In Deliverance, four men are hounded through woods by inbred rednecks. In Wild, Reese Witherspoon hikes 1,000 miles and hurts a toenail.
Are movies about the great outdoors going soft?
How wild is Wild? The new Reese Witherspoon vehicle is based on a memoir by Cheryl Strayed, who hiked 1,100 miles along the Pacific Crest Trail, from Mexico to Canada, in an attempt to put some distance between herself and her heroin addiction, and to come to terms with the death of her mother. The film version of her 1995 trek opens with Witherspoon yanking a bloody toenail off her mangled foot, accidentally knocking one of her boots down a sheer mountainside, and screaming obscenities across a valley. Pretty extreme stuff, then. You can see why Witherspoon is being tipped for an Oscar.
Up to a point, anyway. After a while, you may find yourself asking whether Strayed is really testing the limits of her endurance, or whether Wild is simply a film about an exhilarating nature ramble – ie, not very wild at all. Anyone who changes their surname to Strayed is obviously not averse to self-mythologising. But the fact is, our hero isn’t conquering Everest or hacking through uncharted jungle. She’s striding along a National Scenic Trail, with a guidebook in her rucksack and signposts to stop her getting lost. The route also has well-appointed campsites, where Cheryl collects packages her friends have sent her, and enjoys a refreshing bottle of her favourite soft drink – one thing the film is wild about is product placement. And, however tough the going may get, Cheryl still has plenty of time to sit and read poetry, thereby allowing Witherspoon to do the cute little frown of concentration that was so funny in Election and Legally Blonde, but which we’re supposed to takeseriously in Wild.
So what’s the big deal? The film undoubtedly works as an advert for the California countryside, but not much else. Wild, like its central character, is pootling along a well-worn path: the middlebrow drama adapted from a plotless non-fiction book about a therapeutic hiking holiday. This year, we’ve already had Tracks, in which Mia Wasikowska plays a woman who tramps 1,700 miles across Australia with four camels and a dog for company. Like Wild, it’s based on a memoir, by Robyn Davidson, and it’s a lot stronger on scenery than story. In 2010, we had The Way, written and directed by Emilio Estevez, and starring his dad, Martin Sheen, as a man who walks through Europe on a traditional pilgrim route to Santiago de Compostela in Spain. Estevez fictionalised the source material in order to give Sheen’s character a bereavement to match Strayed’s, but the film is actually an adaptation of another memoir, Jack Hitt’s Off the Road.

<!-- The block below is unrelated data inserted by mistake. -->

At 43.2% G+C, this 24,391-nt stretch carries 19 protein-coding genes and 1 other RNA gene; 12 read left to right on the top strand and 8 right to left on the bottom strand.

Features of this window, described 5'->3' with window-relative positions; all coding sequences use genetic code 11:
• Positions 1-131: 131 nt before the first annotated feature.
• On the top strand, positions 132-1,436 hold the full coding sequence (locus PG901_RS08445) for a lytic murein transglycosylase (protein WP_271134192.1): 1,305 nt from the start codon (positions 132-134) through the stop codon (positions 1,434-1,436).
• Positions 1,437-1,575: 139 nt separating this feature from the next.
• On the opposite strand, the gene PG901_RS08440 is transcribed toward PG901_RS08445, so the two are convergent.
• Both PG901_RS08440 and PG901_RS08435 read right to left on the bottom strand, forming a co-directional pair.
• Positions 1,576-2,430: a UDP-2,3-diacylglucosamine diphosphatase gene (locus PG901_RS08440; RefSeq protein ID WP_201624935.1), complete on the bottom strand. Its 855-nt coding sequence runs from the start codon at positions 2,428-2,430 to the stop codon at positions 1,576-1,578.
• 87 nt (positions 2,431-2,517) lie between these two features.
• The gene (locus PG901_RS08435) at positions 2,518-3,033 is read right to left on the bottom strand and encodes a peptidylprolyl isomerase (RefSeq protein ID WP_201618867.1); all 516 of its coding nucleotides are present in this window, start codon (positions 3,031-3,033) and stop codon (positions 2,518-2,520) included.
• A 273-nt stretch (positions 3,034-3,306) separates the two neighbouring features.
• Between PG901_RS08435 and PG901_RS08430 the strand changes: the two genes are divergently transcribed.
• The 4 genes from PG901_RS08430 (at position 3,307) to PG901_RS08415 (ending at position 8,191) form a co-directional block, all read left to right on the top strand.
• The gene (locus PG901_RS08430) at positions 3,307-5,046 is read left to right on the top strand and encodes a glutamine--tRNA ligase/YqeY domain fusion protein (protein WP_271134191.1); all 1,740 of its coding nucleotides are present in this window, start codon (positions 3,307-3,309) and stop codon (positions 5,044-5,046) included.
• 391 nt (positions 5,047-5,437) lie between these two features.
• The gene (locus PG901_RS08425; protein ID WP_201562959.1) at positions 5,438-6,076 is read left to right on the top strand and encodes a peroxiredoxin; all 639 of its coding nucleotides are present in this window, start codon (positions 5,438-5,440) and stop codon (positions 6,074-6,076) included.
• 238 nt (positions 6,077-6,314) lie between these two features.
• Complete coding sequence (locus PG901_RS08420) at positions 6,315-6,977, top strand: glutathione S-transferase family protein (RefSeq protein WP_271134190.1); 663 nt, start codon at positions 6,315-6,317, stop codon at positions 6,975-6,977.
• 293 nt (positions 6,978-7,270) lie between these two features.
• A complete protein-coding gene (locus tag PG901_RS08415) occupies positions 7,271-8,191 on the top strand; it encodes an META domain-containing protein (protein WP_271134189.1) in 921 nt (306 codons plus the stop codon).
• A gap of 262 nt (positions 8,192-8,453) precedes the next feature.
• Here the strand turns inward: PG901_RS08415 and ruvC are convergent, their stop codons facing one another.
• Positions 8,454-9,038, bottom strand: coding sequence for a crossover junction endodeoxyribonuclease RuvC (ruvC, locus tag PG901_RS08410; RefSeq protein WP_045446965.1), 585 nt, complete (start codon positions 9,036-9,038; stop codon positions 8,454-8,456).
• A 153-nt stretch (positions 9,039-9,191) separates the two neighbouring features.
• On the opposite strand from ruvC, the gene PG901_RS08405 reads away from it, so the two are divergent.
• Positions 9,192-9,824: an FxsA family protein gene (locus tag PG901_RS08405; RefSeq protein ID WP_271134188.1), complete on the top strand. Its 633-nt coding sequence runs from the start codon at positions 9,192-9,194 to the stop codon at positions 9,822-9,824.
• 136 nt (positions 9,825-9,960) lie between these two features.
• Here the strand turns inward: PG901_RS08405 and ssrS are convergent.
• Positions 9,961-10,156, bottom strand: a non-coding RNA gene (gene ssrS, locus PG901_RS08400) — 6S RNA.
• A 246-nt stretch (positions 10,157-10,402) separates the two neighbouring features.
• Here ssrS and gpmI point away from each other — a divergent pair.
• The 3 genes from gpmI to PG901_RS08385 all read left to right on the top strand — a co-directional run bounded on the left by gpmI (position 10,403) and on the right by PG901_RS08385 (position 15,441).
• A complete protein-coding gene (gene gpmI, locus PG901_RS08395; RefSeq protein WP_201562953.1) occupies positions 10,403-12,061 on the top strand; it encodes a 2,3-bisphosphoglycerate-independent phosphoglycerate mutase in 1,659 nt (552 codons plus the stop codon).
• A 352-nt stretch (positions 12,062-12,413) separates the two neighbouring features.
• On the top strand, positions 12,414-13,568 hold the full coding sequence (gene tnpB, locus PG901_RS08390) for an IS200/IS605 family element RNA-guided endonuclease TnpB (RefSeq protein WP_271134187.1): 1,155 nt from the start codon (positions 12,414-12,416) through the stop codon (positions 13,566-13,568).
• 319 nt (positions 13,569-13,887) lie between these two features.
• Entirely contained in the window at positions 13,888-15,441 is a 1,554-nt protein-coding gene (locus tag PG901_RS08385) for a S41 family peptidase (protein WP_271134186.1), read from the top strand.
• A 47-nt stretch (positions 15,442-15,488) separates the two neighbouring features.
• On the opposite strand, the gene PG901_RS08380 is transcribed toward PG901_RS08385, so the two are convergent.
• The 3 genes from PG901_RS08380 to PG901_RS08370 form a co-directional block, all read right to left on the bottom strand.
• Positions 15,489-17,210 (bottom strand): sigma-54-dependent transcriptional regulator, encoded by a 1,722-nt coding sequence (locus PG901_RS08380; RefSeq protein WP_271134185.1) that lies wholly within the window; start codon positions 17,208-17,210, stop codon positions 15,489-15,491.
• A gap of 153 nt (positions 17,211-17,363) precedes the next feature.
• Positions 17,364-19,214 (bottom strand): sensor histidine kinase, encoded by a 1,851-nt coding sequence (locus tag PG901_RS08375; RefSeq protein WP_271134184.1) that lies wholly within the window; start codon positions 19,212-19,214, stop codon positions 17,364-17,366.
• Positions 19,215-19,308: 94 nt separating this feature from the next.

Covering even more ground, Steve Martin, Owen Wilson and Jack Black were in The Big Year in 2011, playing three twitchers who race around the US competing to see who can tick off the most birds in a year. Again, the film is fictionalised – although not enough to include any jokes or twists – but it’s based on a factual account by a Pulitzer-winning journalist, Mark Obmascik. Another journalist to get in on the act is Elizabeth Gilbert. She went travelling for a year after her marriage broke down. She didn’t just bag a new husband, but a memoir and a Julia Roberts movie, 2010’s Eat Pray Love.
These sightseeing, navel-gazing projects have a few traits in common. They leave the impression, in some cases, that the writers were thinking less about spiritual enlightenment than a hefty publishing deal: Gilbert’s expedition was funded by a $200,000 advance. The books themselves tend to be Oprah-endorsed bestsellers with short, catchy titles and long, uncatchy subtitles (Wild: From Lost to Found on the Pacific Crest Trail; Off the Road: A Modern-Day Walk Down the Pilgrim’s Route Into Spain; Eat, Pray, Love: One Woman’s Search for Everything Across Italy, India, and Indonesia). And, crucially, there’s nothing more at stake for any of the writers than there was for Tony Hawks when he hitchhiked around Ireland with a fridge.